People think NC's are something new, they aren't (conceptually), they are just a modernization of an old idea. NC stands for Network-Computer -- well most of our computers today are on a Network, so even the implications are not all that new. Years ago, all computing was done with centralized computers, and "terminals" that let you log in and access time and memory on the central computer (the server). Later, as the central computers became bogged down under the heavy loads of too many users, manufacturers made the terminals "smart" (having small computers of their own), so that they could do some of the computing themselves (and off load the server a bit). Well an "NC" is that concept, just a little modernized.
An NC is just a "little" computer, that gets all its information from a centralized "server". The NC does a little "processing" work on its own, but all information is stored on the server. Instead of each machine having thousands of its own settings and all of its own storage, and having to be configured separately -- the user instead has all of his settings and information saved on a server. This means that once things are set up for a user, their preferences (configuration) can follow them from place to place (NC to NC) -- whenever the user logs on to a machine it behaves exactly like the NC on the users desk. It is very easy for administrator to set up and maintain that server (and to backup that data) -- and so users never need to be bothered with setup, nor are they free to tweak their own settings (beyond a certain point). Users operate in a very restricted environment (sheltered children) -- a perfect symbiotic relationship, for a totalitarian state -- you do exactly what THEY tell you (or allow you) to do.
Will NC's succeed?
Don't let my satire sour you too much, there are many places where this complete centralized "state" control will be valued -- and other areas where it will never succeed. If you have a creative work-place -- say a game development house, or place where they create computer graphics, then this central-control will likely be resented and resisted (it'll be a hard sell). The users may not want one, despite what it could do for them, and will resist. In other areas computers are a status symbol, and I'm not sure an NC is sexy enough to be allowed (even if it is practical). Remember, reason doesn't always win out over prejudice. But if you have a school, accounting business, retail (POS systems), data-entry shop, Fortune 500 company (which kills anyone with imagination on sight), or one of the jobs that most of us are forced to do, then this centralized control will probably be readily accepted -- with the same resignation as paying our taxes or watching management make dumb decisions. But at least the new "ease of use" of NC's will be appreciated. So there will DEFINITELY be some areas where NC's succeed. But there will also be many areas where they will not.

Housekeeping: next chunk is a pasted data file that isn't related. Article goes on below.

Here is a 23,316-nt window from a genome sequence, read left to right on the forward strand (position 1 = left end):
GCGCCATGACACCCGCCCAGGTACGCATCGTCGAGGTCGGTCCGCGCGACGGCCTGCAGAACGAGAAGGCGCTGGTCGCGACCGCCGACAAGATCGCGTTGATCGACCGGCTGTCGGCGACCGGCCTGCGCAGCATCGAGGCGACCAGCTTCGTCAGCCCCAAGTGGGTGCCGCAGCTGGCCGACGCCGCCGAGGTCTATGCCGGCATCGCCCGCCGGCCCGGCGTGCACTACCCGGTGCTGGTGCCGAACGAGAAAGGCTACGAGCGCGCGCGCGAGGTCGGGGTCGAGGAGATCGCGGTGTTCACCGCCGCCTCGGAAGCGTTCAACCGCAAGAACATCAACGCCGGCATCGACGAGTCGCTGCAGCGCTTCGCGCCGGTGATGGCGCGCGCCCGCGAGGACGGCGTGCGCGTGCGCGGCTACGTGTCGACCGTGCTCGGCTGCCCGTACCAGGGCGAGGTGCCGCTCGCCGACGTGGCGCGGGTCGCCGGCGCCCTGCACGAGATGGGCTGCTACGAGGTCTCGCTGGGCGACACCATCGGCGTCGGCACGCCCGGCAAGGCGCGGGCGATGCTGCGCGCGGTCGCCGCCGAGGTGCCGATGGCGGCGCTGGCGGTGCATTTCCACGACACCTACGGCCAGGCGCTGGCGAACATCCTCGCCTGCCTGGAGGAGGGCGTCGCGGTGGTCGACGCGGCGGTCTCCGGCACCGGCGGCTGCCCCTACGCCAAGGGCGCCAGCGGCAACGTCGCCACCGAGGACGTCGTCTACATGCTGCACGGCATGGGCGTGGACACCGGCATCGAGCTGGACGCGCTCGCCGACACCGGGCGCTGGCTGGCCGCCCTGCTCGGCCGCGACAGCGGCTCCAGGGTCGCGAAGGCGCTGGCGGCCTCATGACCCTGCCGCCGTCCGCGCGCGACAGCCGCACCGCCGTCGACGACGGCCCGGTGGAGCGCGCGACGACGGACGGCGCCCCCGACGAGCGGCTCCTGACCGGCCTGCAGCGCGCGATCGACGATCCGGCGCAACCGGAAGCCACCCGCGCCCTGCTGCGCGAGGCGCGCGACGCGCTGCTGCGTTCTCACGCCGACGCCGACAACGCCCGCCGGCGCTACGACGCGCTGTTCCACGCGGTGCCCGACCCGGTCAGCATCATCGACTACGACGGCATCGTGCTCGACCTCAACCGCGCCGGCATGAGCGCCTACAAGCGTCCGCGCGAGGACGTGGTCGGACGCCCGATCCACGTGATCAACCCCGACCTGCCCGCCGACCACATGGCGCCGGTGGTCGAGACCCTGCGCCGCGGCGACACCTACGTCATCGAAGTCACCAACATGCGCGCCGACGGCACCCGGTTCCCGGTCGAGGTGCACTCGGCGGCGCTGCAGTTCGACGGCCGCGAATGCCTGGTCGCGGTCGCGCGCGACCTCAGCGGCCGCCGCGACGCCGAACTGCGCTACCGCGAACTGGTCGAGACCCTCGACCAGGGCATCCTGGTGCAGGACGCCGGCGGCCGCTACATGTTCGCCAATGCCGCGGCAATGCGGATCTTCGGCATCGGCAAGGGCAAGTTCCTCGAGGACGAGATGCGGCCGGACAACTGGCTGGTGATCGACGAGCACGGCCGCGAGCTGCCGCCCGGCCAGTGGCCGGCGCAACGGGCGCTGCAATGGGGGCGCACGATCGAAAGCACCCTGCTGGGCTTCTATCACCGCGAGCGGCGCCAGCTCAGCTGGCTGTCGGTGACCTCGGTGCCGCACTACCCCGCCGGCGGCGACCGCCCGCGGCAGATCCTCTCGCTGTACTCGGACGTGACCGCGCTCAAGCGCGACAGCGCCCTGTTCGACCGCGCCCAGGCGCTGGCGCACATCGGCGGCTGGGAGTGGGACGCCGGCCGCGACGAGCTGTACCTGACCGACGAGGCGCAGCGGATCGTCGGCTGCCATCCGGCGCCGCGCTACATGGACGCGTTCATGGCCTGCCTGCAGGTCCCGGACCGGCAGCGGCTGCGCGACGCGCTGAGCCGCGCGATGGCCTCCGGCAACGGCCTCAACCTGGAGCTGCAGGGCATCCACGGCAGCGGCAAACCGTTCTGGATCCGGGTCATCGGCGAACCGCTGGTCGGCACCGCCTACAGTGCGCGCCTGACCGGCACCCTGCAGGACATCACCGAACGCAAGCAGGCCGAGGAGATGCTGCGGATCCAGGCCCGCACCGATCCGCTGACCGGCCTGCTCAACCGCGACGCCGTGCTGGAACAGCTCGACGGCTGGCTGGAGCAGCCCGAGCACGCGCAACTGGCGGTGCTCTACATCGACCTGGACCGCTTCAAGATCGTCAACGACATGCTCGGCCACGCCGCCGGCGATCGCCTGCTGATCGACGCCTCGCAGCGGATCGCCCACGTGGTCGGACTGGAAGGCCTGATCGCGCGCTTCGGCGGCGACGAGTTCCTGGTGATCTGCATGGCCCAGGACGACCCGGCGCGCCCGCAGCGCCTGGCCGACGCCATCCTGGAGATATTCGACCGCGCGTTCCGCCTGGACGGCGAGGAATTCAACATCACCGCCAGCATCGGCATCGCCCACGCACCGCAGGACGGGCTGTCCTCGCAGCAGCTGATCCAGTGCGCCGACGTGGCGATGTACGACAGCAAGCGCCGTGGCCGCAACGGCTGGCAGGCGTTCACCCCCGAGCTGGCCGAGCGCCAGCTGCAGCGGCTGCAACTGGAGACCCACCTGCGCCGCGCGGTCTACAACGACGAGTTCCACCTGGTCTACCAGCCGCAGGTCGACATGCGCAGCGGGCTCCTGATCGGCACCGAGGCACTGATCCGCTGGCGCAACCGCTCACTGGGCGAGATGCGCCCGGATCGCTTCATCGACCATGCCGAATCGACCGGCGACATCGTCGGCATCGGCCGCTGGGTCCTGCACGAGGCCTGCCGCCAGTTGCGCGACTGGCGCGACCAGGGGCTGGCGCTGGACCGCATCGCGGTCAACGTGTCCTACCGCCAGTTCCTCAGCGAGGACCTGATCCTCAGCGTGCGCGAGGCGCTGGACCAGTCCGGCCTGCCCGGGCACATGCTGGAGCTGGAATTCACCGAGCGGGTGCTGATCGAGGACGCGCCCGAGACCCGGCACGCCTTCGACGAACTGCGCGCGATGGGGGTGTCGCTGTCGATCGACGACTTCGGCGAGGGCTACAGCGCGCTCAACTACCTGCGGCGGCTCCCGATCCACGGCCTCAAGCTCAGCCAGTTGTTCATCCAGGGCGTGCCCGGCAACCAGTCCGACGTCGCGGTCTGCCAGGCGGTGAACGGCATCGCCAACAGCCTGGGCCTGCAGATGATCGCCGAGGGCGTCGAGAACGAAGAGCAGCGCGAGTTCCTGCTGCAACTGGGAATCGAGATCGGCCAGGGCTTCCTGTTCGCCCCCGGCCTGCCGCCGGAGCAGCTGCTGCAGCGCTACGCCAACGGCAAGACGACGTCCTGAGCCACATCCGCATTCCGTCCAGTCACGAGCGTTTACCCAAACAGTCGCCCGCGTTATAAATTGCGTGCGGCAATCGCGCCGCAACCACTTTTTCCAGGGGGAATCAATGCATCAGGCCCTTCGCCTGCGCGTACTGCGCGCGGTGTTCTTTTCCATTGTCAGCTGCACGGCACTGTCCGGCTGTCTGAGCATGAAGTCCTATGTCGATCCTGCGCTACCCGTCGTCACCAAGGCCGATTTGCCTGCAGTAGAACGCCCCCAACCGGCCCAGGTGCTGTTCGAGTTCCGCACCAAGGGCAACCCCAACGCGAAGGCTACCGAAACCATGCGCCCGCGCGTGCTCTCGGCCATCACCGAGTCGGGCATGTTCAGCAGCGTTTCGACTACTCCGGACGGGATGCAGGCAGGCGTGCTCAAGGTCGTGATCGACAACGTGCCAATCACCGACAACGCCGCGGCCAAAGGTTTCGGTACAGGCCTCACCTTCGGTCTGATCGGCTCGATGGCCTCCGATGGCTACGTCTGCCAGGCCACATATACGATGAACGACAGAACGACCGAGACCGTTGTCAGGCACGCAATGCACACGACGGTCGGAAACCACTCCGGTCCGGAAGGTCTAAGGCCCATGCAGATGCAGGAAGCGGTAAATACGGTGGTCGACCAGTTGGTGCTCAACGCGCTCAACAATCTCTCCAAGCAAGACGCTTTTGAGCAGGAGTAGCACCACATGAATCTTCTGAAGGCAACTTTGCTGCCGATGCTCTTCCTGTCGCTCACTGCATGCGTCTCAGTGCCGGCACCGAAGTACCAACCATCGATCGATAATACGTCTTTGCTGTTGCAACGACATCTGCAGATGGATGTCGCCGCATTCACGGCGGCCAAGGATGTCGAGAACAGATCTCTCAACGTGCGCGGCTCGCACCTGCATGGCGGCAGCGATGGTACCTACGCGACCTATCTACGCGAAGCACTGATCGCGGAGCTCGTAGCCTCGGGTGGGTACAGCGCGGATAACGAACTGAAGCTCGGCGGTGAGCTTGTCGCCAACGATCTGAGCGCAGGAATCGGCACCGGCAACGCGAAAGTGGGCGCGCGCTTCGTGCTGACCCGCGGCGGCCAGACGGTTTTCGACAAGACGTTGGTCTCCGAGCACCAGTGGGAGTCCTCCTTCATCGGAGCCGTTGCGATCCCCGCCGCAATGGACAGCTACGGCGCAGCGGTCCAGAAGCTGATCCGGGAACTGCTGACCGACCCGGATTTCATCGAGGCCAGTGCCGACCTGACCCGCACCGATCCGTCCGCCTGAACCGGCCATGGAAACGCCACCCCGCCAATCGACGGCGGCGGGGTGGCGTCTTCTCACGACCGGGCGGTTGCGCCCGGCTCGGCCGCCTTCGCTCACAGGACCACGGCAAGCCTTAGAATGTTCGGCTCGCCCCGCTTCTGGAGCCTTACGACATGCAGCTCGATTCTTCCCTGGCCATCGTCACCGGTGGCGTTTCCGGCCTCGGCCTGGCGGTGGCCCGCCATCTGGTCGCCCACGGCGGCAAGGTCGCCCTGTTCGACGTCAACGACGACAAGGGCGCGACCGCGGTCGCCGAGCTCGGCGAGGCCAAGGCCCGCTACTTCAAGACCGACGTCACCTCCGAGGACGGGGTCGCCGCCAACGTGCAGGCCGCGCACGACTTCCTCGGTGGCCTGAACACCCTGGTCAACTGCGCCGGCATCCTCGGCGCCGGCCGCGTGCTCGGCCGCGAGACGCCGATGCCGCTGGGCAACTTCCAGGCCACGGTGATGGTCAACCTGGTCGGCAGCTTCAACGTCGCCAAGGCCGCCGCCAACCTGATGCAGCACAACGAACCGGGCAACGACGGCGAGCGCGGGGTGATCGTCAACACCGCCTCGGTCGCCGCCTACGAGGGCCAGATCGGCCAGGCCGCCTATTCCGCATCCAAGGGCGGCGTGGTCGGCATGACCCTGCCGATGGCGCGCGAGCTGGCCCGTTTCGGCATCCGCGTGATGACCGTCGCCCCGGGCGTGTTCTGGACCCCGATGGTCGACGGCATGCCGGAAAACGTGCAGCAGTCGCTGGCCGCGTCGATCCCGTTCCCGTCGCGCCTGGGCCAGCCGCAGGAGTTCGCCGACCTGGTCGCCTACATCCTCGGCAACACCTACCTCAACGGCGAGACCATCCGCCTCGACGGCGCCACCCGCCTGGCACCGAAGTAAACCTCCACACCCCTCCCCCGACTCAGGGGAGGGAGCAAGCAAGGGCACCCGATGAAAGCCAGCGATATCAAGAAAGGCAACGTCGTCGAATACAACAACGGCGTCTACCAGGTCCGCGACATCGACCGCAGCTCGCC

I don't see NC's as being a big thing for most homes, at least not the homes that already have personal computers. People like to play "keep up with the Joneses" -- in fact that is probably why most people have a computer today, they are afraid of falling behind. When people buy computers they love to buy a faster machine then their neighbor, more memory, etc. (just show off). NC's will have a tough time penetrating that market. In some high-end homes, where they can afford to pay consultants, NC's may do OK -- one server, lots of stations for everyone. In homes that are techno-phobic, there will be some NC's (or Appliance computers) to help the users do some very specific functions (like surf the web, play games, or type reports). But overall, I don't see NC's replacing PC's, anymore than I see public transportation replacing cars, motorcycles or other forms of private transportation.
Cataloging the types of NC's
Now what fun would there be in the life of an engineer (me), if I couldn't create acronyms and jargon to confuse people and make myself feel superior? Very damn little I can assure you. So I'm going to have fun, and you are going to have to live with it. If I am successful (as I have been in the past), then other people will use my terms. If the terms don't catch on, then I can still use them -- and most people won't know what I am talking about, and so they'll assume I know more than them, and I win anyway.
100% Pure-Network-Computer (JavaNC)
Since Sun thought of the name "NC", they get to be called a "pure" NC. A Pure-NC is a tool that does nothing but run Java and gets all of its information across the network. This means performance is tied to network performance, and anchored to a slow language -- with no legacy apps.
I don't know about you, but I don't like my Java "Straight-up" -- I prefer a good Cafe Mocha (cream, sugar, chocolate, etc.) added for flavor -- I think the market is thinking the same way. And so far this idea of "Pure JavaNC" hasn't taken off, because it will be useful only AFTER there are thousands of Java Apps to choose from, and there are thousands of Java Experts ready to whip out custom solutions for your company. In 5 more years this dream may be a possibility - but it may be crushed by the more practical NC's as they become realities first and have a big head-start in usefulness.